Here we see Bogi, wearing a skirt for only about the third time in living memory, trooping off to school, semi-excitedly, semi-nervously. Accompanied, of course by her mother (who has been delegated to hold the flowers, since a skirt and flowers may be too much to ask.) [If you're really interested, I think if you click on that it gets bigger.]

Anyway, we arrived safely at Jozsef Attila Elementary School. All schools here are named after famous people. I don't know if this is true throughout Romania, but in this town it certainly is. If nothing else, it provides an easy way of ascertaining whether a school is Hungarian language medium or Romanian language medium. Thus Jozsef Attila Elementary School is Hungarian. As is Nagy Imre, Marton Aron and Petofi Sandor, to name a few more. The Octavian Goga High School, on the other hand, is Romanian. Jozsef Attila, for those unaware (ie non-Hungarians) was a famous poet (Here's his Wikipedia entry). Interestingly, I've never heard a single Hungarian say anything other than "he was bloody brilliant" (or words to that effect). No "He's not really my cup of tea" or "Most people love him, but I find him rather trite". It's anecdotal evidence but he seems universally loved. I can't think of any English poet who invokes the same level of critical consensus.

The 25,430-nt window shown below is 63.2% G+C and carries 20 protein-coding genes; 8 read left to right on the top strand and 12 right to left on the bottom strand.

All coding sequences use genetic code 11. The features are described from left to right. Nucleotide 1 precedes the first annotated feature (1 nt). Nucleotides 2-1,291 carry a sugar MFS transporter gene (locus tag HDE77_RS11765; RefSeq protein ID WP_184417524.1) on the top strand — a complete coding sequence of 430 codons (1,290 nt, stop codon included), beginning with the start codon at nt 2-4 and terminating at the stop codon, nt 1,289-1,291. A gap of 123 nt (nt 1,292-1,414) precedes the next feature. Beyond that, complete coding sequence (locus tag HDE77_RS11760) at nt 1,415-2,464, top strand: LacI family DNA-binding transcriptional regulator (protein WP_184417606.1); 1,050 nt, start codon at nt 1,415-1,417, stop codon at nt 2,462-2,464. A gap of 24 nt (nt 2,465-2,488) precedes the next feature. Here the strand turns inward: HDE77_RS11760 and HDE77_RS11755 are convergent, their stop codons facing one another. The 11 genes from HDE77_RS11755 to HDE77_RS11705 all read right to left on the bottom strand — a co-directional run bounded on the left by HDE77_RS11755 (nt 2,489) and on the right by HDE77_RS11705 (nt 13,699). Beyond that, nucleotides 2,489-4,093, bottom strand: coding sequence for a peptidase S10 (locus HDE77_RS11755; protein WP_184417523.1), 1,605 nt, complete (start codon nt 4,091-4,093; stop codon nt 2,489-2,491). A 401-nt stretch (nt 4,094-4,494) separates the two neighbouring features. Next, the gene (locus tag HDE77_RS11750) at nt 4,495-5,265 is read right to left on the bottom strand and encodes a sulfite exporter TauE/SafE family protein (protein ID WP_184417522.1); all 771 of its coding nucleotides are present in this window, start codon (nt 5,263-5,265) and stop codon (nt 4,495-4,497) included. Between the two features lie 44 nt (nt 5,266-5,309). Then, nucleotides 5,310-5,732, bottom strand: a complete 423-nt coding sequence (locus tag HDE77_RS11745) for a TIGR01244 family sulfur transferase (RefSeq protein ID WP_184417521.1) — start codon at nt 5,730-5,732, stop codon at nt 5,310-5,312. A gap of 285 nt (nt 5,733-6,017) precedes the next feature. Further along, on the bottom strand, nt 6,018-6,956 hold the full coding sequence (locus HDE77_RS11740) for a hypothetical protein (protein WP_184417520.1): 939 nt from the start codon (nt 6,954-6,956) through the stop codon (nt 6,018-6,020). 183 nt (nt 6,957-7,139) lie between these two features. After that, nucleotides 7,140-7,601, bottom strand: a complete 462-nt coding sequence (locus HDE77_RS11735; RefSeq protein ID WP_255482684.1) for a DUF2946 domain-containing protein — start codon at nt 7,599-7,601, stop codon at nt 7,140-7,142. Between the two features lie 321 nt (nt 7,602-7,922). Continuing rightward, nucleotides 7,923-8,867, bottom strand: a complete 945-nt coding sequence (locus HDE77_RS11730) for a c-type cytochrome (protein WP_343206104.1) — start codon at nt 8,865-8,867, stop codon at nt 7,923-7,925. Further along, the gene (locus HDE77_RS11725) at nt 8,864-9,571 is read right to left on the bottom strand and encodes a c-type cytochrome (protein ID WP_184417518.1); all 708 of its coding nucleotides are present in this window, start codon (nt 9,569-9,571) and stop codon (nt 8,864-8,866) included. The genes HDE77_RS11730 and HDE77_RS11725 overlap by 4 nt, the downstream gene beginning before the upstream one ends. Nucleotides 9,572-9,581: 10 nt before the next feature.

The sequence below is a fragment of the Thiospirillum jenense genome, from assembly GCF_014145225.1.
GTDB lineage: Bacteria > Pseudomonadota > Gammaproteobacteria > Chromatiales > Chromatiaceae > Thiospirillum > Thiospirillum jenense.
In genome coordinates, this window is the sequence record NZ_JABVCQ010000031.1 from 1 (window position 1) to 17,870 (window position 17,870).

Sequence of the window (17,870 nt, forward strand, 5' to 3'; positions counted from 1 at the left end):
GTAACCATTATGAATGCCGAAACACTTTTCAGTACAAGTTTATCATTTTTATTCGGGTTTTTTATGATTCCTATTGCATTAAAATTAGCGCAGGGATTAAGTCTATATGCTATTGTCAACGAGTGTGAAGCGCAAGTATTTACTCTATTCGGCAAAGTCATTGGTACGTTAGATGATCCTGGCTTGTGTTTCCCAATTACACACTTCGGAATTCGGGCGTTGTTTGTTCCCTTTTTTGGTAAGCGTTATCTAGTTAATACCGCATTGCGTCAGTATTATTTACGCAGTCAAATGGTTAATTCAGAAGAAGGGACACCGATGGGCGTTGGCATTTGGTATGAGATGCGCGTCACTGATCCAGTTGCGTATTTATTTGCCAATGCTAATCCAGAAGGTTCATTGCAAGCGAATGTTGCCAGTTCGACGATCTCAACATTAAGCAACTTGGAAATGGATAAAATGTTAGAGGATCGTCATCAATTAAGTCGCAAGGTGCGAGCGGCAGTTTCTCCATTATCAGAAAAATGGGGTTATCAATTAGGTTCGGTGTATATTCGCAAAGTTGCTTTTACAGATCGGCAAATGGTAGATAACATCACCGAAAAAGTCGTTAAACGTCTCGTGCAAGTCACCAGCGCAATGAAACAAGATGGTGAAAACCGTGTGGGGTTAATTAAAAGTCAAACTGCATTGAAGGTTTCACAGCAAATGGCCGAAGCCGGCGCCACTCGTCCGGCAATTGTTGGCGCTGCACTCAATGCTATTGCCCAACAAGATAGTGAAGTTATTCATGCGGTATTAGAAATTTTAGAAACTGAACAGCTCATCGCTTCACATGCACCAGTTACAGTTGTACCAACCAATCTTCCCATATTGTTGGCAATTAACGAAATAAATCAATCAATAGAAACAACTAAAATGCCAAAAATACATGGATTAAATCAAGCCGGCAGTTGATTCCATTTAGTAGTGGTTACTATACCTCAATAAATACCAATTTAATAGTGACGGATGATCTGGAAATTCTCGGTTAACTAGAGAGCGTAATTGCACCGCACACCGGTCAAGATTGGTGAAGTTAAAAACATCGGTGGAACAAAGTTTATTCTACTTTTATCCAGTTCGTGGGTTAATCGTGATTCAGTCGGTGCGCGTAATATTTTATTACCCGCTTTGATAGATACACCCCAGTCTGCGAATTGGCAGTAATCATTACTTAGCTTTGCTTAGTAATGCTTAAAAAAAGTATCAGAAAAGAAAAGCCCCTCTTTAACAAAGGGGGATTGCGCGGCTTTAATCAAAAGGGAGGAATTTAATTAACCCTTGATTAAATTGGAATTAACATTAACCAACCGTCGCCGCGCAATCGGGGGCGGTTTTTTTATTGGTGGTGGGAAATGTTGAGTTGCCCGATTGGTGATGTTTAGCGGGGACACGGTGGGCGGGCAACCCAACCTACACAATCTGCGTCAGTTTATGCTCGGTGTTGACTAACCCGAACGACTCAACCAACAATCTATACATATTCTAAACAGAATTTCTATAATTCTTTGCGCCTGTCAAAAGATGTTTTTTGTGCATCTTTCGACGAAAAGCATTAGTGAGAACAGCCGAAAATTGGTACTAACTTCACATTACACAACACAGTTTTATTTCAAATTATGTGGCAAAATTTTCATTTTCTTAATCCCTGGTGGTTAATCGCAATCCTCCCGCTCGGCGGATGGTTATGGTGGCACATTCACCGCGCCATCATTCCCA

The strike by the way, was a one-dayer, so tomorrow will see Bogi off for her second day of school (and kind of her first real one).

Sunday, September 10, 2006

September Song

I'm in the middle of a particularly intense teacher training courseright now, so won't be able to do much blogging. After the 12 hour days (minimum) of work I reckon what's left ought to be devoted to the family. So I probably won;t be around much before the end of September.

A joke to be going along with:
Q: How do you turn a Szekely into a Romanian?
A: Take him to Budapest.

Not especially funny as jokes go, but I like the way it neatly encapsulates about three "truths" about the way various different ethnic groups perceive each other.